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3 Ways to Spot a Bonefish

Fish can sometimes be difficult to spot with the naked eye, and this is especially true for bonefish. They have impeccable camouflage, and their silver bodies act as mirrors for blending well into their surroundings. This is why they are often referred to as, “the Grey Ghost of the Flats”.There are three primary ways to spot a bonefish and by knowing what to look for, it will make it easier to catch them in their natural environment. Before you fish, be sure to have a good pair of polarized sunglasses; rose or vermillion lenses for normal conditions and amber for low light conditions.

The three primary ways to spot a bonefish are pushing, tailing, and cruising:



Finding “tailing” fish is typically the easiest and most exciting means of spotting bonefish. As bonefish feed, they tip their head down to seek out prey on the bottom. When the bonefish are in shallow water as they “work” a flat, this causes their tail to emerge from the surface of the water making them extremely easy to spot. Approach cautiously, then present the fly close to their direction of travel.


One way to spot bonefish as they swim just below the surface of the water; is by looking for the wake or ripples they create, which is known as a “push.” The “push” of a large school of bonefish, or even a single fish cruising in shallow water can be quite dramatic. Sometimes fish may be feeding or moving slowly along the bottom, and just barely disturbing the surface of the water. This is commonly referred to as “nervous water”, and is easily identifiable if the surrounding water is calm. Pushes can be more difficult to identify with windier conditions. Keep your eye on areas that seem highly active, even if you can not spot any fish right away.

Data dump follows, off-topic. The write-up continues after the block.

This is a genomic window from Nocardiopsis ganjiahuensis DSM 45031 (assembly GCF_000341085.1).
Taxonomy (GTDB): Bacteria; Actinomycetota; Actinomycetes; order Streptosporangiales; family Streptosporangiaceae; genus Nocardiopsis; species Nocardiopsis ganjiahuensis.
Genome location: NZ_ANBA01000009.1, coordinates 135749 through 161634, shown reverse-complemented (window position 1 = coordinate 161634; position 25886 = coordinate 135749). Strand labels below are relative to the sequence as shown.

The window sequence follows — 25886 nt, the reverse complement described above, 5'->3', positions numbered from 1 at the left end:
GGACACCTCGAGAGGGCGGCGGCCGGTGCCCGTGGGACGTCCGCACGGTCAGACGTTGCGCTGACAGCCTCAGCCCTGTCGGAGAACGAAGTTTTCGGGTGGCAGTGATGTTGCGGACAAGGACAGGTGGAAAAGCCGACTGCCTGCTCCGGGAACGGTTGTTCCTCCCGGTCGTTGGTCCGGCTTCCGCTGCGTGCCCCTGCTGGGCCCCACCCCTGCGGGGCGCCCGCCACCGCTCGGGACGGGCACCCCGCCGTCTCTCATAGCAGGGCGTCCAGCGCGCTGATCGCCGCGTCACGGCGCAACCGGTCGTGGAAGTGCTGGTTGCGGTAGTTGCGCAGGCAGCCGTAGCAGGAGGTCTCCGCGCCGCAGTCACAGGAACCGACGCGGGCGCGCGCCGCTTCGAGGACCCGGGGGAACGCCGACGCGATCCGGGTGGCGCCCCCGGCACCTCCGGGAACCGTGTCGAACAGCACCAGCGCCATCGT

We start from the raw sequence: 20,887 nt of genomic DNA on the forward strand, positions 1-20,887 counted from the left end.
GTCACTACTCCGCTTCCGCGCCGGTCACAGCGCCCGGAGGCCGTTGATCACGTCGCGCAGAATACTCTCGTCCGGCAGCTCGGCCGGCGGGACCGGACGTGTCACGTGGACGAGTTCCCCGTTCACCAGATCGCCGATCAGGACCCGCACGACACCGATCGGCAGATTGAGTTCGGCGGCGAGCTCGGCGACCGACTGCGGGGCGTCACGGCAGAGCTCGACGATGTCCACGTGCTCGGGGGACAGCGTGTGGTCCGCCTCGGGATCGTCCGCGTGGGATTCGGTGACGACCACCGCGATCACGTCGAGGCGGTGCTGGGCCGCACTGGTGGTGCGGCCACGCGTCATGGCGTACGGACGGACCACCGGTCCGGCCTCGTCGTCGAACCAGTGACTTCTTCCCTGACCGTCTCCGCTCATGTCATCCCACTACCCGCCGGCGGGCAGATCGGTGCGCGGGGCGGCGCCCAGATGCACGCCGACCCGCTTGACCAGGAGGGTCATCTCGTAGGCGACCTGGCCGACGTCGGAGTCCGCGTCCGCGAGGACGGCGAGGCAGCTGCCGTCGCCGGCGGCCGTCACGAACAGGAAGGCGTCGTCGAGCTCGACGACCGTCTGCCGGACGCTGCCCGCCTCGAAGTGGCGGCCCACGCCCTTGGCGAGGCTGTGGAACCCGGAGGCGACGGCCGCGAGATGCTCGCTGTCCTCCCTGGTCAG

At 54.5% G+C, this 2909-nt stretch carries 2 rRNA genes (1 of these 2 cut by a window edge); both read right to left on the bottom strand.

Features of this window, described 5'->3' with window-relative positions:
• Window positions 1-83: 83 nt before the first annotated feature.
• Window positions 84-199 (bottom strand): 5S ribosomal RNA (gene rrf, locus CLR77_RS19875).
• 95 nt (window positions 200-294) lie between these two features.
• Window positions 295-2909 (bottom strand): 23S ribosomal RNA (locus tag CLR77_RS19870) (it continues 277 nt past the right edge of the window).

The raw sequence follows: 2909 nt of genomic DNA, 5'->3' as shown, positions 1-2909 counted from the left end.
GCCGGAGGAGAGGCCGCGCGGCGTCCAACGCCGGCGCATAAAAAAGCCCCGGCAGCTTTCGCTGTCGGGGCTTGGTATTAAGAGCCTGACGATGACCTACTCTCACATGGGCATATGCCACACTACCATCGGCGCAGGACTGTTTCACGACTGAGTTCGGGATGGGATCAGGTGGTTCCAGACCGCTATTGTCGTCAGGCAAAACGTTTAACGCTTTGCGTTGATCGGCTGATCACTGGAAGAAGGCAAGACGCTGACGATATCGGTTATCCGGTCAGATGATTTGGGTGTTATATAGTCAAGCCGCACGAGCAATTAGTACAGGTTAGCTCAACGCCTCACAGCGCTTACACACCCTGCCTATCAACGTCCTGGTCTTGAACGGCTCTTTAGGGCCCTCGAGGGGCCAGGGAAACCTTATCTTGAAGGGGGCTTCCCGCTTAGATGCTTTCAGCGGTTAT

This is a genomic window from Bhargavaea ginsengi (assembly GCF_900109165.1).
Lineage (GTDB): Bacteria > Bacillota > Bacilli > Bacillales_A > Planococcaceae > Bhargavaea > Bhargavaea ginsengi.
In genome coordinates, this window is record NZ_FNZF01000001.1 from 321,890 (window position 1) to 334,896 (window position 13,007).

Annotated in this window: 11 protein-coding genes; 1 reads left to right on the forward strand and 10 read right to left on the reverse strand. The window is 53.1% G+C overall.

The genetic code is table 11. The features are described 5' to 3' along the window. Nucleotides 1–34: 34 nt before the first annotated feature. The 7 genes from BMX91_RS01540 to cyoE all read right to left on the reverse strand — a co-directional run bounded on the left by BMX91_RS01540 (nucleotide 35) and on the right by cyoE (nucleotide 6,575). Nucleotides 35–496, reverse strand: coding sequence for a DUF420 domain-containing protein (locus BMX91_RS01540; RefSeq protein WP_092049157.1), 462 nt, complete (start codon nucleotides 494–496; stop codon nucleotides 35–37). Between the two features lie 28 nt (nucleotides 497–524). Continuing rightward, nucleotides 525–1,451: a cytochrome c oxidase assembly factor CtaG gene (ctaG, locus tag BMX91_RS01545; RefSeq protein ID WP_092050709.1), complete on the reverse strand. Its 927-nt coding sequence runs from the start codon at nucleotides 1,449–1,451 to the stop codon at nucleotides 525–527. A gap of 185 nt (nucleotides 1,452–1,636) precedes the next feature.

Lastly, you can spot bonefish by looking for those that are “cruising” the flats. This can sometimes be challenging due their ability to change their coloration to camouflage their presence, adapting to the hues of the waters in which they reside.

Bonefish are like chameleons and their backs take on the coloration of their surroundings. Thus, fish that spend time over a very dark bottom such as rocks or turtle grass will have a very dark back (top) to blend into their background. As these bonefish are swimming over the flats they will be difficult to spot until they go over a light or sandy area and then they become quickly and easily recognizable. Even more difficult to spot are those bonefish which reside over the light sandy beach flats. Those fish take on the very light coloration of their surroundings and become almost transparent. These fish are sometimes only spotted by an experienced guide.

Catching bonefish that are cruising tends to be difficult mainly because this is a time when they are highly alert and not eating as much. They are generally moving between feeding spots.Always throw your fly well ahead of the cruising fish so the fly has time to settle to the bottom before it is reached. If the fly lands too close, the fish might spook and leave the area. Another challenging of casting to cruising fish is their erratic pattern of movement. Unlike some sight fishing targets, such as tarpon which move generally in a straight line, bonefish change directions often, making it difficult to anticipate exactly where a bonefish’s path will intersect with your fly. Allowing the fly to sink to the bottom, then creating movement when the bonefish pass nearby will allow you to attract the attention of the fish, even though they may have altered their cruising path.

These three ways of spotting bonefish take time and patience to master. The more days on the flats the better your spotting ability will become. Remember to keep your back to the wind, the sun is your friend and to always, always trust your guide.


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